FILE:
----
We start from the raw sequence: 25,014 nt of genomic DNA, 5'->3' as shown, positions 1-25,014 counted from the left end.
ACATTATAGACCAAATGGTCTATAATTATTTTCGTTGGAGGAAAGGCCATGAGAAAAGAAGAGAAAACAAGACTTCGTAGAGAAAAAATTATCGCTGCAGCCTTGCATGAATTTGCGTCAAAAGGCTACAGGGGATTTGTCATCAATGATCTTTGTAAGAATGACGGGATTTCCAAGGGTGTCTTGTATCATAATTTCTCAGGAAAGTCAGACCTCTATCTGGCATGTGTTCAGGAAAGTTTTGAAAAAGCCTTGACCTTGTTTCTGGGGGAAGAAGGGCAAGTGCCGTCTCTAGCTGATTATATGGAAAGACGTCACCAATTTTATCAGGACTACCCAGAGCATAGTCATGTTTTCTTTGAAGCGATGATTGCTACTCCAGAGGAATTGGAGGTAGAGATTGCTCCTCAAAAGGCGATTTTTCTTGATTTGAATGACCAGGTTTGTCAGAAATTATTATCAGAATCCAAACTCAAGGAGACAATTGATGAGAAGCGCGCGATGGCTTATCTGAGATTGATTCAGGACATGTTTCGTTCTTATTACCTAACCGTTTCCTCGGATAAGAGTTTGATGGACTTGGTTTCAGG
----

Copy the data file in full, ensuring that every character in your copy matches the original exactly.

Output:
We start from the raw sequence: 25,014 nt of genomic DNA, 5'->3' as shown, positions 1-25,014 counted from the left end.
ACATTATAGACCAAATGGTCTATAATTATTTTCGTTGGAGGAAAGGCCATGAGAAAAGAAGAGAAAACAAGACTTCGTAGAGAAAAAATTATCGCTGCAGCCTTGCATGAATTTGCGTCAAAAGGCTACAGGGGATTTGTCATCAATGATCTTTGTAAGAATGACGGGATTTCCAAGGGTGTCTTGTATCATAATTTCTCAGGAAAGTCAGACCTCTATCTGGCATGTGTTCAGGAAAGTTTTGAAAAAGCCTTGACCTTGTTTCTGGGGGAAGAAGGGCAAGTGCCGTCTCTAGCTGATTATATGGAAAGACGTCACCAATTTTATCAGGACTACCCAGAGCATAGTCATGTTTTCTTTGAAGCGATGATTGCTACTCCAGAGGAATTGGAGGTAGAGATTGCTCCTCAAAAGGCGATTTTTCTTGATTTGAATGACCAGGTTTGTCAGAAATTATTATCAGAATCCAAACTCAAGGAGACAATTGATGAGAAGCGCGCGATGGCTTATCTGAGATTGATTCAGGACATGTTTCGTTCTTATTACCTAACCGTTTCCTCGGATAAGAGTTTGATGGACTTGGTTTCAGG